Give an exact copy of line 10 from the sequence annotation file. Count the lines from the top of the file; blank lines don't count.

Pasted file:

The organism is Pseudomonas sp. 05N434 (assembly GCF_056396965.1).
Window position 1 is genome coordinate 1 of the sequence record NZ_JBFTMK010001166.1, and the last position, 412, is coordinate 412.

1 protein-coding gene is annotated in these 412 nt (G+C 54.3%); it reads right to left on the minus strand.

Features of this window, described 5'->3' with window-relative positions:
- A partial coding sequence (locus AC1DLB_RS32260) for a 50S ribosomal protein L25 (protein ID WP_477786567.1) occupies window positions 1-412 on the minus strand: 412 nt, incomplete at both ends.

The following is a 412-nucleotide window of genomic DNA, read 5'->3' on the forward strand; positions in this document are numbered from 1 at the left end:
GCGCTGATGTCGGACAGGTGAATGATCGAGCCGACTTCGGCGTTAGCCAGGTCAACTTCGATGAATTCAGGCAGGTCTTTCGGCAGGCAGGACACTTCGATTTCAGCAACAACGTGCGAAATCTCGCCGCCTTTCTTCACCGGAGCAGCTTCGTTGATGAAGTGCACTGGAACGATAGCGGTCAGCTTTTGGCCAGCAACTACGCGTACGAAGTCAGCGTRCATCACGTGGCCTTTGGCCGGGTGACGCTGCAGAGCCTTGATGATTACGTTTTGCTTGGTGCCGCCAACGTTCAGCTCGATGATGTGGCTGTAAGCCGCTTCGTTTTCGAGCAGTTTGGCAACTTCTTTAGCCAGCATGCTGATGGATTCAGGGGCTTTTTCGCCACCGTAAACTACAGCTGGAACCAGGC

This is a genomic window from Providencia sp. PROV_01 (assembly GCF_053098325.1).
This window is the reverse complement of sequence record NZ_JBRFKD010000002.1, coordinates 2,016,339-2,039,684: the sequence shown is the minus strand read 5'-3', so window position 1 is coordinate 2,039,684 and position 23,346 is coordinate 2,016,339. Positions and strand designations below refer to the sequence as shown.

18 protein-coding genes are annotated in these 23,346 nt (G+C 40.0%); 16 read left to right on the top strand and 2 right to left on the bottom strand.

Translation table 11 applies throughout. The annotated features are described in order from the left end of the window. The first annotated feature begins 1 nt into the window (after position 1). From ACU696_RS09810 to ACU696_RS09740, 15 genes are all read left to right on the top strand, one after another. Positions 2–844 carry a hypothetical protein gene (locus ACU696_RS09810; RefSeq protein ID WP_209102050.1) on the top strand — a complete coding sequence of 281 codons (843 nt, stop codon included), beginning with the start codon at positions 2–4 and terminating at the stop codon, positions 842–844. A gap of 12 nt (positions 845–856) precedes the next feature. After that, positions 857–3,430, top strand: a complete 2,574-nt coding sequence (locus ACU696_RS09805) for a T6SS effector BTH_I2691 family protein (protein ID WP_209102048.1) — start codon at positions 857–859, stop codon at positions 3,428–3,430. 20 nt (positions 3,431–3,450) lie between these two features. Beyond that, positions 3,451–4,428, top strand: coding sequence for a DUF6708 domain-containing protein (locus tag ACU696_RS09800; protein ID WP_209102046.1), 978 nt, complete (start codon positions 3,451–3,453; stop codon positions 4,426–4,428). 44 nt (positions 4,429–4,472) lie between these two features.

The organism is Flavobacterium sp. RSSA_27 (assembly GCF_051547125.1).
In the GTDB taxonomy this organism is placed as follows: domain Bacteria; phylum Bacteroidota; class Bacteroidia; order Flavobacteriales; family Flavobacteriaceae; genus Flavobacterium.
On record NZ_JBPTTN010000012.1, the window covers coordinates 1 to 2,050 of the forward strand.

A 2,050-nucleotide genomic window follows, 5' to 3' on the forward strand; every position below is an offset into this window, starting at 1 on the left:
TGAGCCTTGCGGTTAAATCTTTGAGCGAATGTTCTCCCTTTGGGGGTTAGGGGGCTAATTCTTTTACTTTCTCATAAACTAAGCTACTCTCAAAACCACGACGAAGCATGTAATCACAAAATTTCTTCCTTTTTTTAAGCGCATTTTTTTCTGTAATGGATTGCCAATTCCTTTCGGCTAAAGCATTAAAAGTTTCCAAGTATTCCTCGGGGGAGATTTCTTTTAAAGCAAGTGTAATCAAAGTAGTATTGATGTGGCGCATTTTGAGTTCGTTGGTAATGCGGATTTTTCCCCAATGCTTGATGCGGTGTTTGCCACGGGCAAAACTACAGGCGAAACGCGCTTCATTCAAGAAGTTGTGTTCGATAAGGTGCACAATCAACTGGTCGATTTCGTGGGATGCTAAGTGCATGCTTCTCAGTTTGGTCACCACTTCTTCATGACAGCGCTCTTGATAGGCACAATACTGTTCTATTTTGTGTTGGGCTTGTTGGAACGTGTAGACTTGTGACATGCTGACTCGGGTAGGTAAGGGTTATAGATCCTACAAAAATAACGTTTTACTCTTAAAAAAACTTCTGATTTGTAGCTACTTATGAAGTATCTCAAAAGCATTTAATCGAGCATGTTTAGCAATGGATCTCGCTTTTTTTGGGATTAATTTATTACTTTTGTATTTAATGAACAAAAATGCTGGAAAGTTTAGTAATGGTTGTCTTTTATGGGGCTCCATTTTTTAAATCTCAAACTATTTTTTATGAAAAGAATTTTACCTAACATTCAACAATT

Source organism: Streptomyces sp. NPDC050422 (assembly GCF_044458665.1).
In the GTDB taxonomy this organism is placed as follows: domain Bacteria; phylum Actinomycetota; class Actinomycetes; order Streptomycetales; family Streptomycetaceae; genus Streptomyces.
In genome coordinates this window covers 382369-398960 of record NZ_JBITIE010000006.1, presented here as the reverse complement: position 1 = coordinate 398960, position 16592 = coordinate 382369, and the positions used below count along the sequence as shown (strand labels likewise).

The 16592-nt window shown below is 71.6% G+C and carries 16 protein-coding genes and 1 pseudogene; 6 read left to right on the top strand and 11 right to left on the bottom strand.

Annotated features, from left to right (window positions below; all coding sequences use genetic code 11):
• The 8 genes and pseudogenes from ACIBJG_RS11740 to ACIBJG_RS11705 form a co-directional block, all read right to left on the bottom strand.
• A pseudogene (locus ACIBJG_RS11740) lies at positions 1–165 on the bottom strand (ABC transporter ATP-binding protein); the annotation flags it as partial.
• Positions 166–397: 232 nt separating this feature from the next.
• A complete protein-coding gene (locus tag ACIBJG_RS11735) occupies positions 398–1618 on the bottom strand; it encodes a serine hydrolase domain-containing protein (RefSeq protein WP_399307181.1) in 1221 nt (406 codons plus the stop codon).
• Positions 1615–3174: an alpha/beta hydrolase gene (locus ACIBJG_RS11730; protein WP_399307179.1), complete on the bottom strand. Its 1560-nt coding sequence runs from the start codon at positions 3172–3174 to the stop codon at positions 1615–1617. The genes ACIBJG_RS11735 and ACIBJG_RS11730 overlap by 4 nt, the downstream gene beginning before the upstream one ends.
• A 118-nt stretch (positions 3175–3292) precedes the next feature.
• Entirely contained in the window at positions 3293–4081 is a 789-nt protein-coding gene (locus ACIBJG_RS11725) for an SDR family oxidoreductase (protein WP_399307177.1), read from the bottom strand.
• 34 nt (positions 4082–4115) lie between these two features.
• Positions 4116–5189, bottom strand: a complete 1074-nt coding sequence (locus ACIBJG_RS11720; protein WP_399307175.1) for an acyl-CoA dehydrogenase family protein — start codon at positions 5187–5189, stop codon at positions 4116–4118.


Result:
18 protein-coding genes are annotated in these 23,346 nt (G+C 40.0%); 16 read left to right on the top strand and 2 right to left on the bottom strand.